If Ant wants to do this and scale dominates its thinking, as it likely does, the choice comes down to MoneyGram, which has a presence in 200 countries, or Western Union, also in more than 200 countries. MoneyGram at a $1 billion market cap (oh, and the $900 million in debt on the books which must be serviced, pared or retired) or more, even significantly more, is rather palatable on an absolute basis, more so than Western Union’s $9.6 billion market cap, should Ant get the go-ahead. It’s been reported in the last month that Ant is looking to raise a few billion dollars in debt, and presumably this would be dry kindling for deal-making (or refilling coffers after deal-making). Yes, eyebrows may pop at the 67-times multiple on earnings for MoneyGram at its current traded-through-the-offer $16.40, plus a share. But Ant is focusing on strategic value rather than incremental additions to operating profits or even sales now. Oh, and recall that Ant has been valued in the not-too-distant past at $60 billion, so it does indeed dwarf its target.
As for Euronet, the headlines and new stories trumpet the fact that the firm will not have to go through the regulatory process that is going to be levied by the Committee on Foreign Investment in the United States. So we can rest assured the company will not be questioned or examined as a potential risk to U.S. security. That’s what may be in it for investors: a price tag to be paid that is higher than Ant’s (for now) and absence of the gimlet eye of regulators. What’s in it for Euronet? The same scale across the U.S. and elsewhere, but keep in mind that the agent model (i.e., 350,000 physical locations) amid MoneyGram’s network is the lure, as cash still reigns locally in so many places. The company, at last quarter, had a bit more than $100 million in net cash, so based on net cash alone as a metric there is less room to up its offer, should it feel compelled to do so.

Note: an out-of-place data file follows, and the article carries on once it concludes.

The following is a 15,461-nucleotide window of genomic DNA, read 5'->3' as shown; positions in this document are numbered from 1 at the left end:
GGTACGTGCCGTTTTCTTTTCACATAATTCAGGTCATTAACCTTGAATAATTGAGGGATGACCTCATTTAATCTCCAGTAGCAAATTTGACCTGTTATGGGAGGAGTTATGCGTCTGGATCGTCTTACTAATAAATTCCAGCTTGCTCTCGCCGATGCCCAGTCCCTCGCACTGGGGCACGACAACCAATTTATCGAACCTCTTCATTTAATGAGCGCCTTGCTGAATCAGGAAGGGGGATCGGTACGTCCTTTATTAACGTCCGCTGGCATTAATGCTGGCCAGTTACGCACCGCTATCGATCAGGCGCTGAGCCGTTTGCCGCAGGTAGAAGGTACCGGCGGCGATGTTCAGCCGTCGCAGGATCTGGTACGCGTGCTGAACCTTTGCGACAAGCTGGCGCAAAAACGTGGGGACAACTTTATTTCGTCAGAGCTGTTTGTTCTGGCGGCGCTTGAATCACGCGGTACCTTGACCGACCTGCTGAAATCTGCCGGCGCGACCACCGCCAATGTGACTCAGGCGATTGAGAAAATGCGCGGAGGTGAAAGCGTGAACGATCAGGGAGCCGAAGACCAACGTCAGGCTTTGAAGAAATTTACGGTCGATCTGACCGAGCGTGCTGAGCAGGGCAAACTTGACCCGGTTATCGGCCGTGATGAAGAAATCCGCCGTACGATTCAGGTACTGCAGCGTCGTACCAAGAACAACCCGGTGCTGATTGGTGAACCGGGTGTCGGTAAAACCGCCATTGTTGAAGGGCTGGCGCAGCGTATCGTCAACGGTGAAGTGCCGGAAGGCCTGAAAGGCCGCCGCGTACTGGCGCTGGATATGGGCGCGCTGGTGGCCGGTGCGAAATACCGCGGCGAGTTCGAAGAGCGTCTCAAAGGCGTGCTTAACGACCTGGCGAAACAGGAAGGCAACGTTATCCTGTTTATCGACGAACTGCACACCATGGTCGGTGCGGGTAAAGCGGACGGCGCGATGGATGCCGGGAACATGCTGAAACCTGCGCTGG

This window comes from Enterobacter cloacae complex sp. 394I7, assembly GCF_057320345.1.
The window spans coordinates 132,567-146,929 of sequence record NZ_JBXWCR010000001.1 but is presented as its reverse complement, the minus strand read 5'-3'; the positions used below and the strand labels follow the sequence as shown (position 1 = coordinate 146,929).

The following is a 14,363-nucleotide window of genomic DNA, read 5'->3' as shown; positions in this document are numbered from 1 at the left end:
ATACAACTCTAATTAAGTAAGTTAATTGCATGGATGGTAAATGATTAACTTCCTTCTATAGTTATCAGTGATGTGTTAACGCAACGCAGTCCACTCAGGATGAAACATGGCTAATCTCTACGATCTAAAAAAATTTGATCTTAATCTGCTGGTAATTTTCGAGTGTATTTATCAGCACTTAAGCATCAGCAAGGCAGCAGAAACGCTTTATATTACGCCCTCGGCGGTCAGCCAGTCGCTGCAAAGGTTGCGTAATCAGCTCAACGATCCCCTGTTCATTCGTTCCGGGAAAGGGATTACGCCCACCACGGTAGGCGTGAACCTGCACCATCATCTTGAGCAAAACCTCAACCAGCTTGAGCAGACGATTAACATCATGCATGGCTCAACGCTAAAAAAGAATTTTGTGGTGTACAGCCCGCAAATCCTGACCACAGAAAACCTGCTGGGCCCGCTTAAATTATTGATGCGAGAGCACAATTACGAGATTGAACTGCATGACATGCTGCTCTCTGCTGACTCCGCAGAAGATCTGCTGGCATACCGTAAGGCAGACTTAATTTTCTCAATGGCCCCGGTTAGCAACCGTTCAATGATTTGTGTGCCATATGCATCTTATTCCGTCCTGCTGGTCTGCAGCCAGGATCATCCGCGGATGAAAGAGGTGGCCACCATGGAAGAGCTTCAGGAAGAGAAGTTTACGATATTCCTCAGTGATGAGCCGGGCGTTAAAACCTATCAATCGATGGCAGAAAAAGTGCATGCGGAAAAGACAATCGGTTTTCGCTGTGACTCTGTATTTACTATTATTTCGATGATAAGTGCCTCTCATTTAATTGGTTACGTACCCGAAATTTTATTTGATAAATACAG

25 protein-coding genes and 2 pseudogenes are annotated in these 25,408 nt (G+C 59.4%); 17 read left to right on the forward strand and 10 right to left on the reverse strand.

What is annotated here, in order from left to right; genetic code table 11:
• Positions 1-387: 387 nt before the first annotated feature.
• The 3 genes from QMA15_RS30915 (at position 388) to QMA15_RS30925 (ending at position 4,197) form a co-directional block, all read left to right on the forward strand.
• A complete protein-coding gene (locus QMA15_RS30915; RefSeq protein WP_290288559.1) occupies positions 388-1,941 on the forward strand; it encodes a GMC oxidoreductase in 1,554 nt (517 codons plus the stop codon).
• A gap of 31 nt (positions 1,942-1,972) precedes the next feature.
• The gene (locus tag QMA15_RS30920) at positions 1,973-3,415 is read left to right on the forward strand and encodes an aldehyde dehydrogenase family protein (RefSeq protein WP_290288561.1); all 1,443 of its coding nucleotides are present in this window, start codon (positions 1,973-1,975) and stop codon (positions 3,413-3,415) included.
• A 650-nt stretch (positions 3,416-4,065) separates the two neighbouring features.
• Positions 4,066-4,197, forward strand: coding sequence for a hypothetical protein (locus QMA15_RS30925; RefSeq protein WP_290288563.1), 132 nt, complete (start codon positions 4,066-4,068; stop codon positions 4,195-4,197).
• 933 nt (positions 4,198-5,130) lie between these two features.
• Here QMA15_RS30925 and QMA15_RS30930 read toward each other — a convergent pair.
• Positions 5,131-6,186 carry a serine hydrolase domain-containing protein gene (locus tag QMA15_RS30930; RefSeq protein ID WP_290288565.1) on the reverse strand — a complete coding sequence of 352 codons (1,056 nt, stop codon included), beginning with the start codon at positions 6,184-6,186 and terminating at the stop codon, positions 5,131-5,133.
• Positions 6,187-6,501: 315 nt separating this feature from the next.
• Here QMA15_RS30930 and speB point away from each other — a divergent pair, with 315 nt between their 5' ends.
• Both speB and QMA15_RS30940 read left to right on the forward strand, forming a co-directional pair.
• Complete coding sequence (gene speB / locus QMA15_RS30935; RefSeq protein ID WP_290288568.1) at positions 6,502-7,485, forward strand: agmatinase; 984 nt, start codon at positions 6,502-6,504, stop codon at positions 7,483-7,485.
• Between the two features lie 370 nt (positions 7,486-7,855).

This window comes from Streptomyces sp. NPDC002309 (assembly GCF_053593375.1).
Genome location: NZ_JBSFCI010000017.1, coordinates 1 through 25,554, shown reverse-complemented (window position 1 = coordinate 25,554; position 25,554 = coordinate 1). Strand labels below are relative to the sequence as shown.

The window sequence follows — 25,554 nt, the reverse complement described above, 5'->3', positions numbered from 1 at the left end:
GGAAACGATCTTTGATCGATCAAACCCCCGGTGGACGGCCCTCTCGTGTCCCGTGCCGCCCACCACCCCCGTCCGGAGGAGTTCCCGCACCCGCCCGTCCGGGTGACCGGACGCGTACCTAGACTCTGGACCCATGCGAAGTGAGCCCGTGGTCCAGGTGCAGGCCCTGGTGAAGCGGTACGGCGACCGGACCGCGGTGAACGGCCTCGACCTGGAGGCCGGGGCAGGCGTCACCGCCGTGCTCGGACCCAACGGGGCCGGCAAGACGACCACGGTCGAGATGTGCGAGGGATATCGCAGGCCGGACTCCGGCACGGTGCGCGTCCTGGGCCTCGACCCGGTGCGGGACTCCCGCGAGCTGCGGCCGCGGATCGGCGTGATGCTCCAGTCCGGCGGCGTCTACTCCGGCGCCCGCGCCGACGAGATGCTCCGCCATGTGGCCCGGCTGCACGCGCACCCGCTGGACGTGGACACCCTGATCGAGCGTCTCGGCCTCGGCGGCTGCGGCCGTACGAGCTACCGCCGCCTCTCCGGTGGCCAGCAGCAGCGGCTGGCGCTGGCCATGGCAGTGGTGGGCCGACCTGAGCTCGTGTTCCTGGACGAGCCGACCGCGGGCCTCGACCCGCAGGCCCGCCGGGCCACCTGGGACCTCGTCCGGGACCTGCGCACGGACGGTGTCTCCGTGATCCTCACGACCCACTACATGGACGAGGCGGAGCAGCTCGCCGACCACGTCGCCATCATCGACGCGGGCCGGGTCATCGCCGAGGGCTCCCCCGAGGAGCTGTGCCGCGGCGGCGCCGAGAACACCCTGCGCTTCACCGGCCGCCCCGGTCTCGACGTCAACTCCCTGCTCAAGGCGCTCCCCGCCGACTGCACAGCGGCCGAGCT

As with any deal, especially when the decision is one to buy, one wonders what the result may be. Not just who gets the brass ring or, in this case, the money transfer giant — but rather how consumers will fare in the end.
The ultimate goal of any business decision is to bring more customers into the fold or keep the existing ones spending. Oh, and loyalty is always to be desired. Is innovation in the cards once the deal gets done, no matter the acquirer? Ant (and Alipay) is a highly innovative company with a record of introducing new innovations on their digital rails. A MoneyGram/Ant Financial combo will introduce an innovative new way for Chinese consumers to pay merchants in the U.S. and every other part of the world — who are eager to welcome new, incremental customers with money to spend and a mobile wallet to use to spend it. For Euronet, a MoneyGram buy is about making their existing operation bigger — so scale may trump innovation, at least initially.
The China question brings with it the specter of debate that at least touches on the fact that Chinese firms have been able to buy rivals or targets in the U.S., but no reciprocal ease of transactions has worked the reverse way, from the U.S. to China. MoneyGram, for its part, has said that the unsolicited proposal from Euronet could be a “company superior proposal,” as noted in its previous agreement with Ant, meaning that the firm is looking seriously at the new bid (and indeed MoneyGram has started giving “confidential info” to Euronet as a normal part of the process).
The politics that may bedevil Ant’s push into the U.S., at least for this deal, may swamp any initial innovation that may be in the offing. Ant is likely to have to prove that its current business model poses no threat to the U.S. (and will not result in unfair competition), while each new iteration of technology must be explained in detail, possibly to mollify those who worry about data and its security. The Trump administration could decide that this will be no deal to wave on through, the commander-in-chief’s past praise of Jack Ma notwithstanding. Or it could be used as a bargaining chip to open access to tech companies in a market that they’ve found increasingly difficult to navigate.
Well-armed, clear-eyed suitors, for now, at least, are circling MoneyGram. But bidding wars sometimes become frenzied affairs. We’re not there yet, but perhaps we might be.